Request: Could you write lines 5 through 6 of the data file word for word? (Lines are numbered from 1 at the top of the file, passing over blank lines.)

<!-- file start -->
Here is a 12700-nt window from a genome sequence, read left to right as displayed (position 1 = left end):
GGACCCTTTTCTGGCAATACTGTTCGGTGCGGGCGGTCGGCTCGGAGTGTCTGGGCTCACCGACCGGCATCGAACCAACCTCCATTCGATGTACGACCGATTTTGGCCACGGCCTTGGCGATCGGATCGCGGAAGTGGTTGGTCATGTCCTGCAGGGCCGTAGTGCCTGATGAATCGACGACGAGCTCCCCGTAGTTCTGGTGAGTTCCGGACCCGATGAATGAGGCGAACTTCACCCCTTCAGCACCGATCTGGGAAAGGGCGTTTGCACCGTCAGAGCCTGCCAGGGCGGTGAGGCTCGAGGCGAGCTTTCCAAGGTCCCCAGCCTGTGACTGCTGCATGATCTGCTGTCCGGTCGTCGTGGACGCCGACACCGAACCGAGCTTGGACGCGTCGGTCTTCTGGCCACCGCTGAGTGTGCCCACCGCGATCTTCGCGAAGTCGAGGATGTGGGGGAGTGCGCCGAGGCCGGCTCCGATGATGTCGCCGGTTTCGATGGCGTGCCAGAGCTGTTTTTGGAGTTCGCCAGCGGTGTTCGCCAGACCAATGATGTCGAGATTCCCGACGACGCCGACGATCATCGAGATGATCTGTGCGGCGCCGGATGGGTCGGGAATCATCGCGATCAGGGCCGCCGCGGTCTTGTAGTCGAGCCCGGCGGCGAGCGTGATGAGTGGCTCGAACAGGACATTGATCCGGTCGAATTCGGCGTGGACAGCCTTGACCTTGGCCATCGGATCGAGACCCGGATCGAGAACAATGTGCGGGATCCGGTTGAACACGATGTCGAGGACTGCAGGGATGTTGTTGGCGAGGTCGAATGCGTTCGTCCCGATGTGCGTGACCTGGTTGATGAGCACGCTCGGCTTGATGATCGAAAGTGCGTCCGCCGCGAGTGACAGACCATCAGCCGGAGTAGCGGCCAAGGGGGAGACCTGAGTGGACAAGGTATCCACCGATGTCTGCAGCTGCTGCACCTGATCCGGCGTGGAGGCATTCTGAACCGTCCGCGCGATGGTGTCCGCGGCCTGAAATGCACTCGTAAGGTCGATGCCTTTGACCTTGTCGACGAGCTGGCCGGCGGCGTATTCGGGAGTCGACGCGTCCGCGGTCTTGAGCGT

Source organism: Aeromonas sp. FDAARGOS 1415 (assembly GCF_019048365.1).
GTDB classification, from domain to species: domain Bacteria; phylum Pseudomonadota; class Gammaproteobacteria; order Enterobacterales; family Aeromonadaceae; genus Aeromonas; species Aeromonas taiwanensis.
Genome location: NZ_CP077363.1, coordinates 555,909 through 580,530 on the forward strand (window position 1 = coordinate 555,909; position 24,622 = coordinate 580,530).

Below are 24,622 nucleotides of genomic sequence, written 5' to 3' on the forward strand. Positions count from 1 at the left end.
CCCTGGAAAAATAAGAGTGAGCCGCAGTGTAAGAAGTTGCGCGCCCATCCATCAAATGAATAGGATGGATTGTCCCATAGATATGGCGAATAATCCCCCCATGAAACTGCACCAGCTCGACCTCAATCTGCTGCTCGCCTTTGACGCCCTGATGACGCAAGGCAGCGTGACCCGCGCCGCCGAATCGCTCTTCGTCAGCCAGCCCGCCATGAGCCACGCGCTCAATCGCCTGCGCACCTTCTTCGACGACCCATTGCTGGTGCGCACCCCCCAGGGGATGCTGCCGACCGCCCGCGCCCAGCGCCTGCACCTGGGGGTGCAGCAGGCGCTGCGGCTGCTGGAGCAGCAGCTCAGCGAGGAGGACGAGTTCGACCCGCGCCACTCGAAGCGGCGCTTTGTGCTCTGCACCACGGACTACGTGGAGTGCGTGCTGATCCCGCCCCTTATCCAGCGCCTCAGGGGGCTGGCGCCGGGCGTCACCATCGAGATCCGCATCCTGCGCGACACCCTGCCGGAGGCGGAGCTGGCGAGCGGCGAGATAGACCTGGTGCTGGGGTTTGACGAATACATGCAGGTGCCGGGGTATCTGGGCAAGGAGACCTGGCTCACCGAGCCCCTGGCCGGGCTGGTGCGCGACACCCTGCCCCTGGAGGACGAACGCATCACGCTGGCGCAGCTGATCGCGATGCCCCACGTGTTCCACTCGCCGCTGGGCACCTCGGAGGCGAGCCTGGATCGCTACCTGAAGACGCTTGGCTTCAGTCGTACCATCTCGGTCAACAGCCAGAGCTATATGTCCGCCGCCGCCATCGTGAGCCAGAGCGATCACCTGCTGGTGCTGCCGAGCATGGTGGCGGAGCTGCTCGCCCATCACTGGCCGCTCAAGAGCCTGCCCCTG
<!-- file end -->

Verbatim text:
Genome location: NZ_CP077363.1, coordinates 555,909 through 580,530 on the forward strand (window position 1 = coordinate 555,909; position 24,622 = coordinate 580,530).

Below are 24,622 nucleotides of genomic sequence, written 5' to 3' on the forward strand. Positions count from 1 at the left end.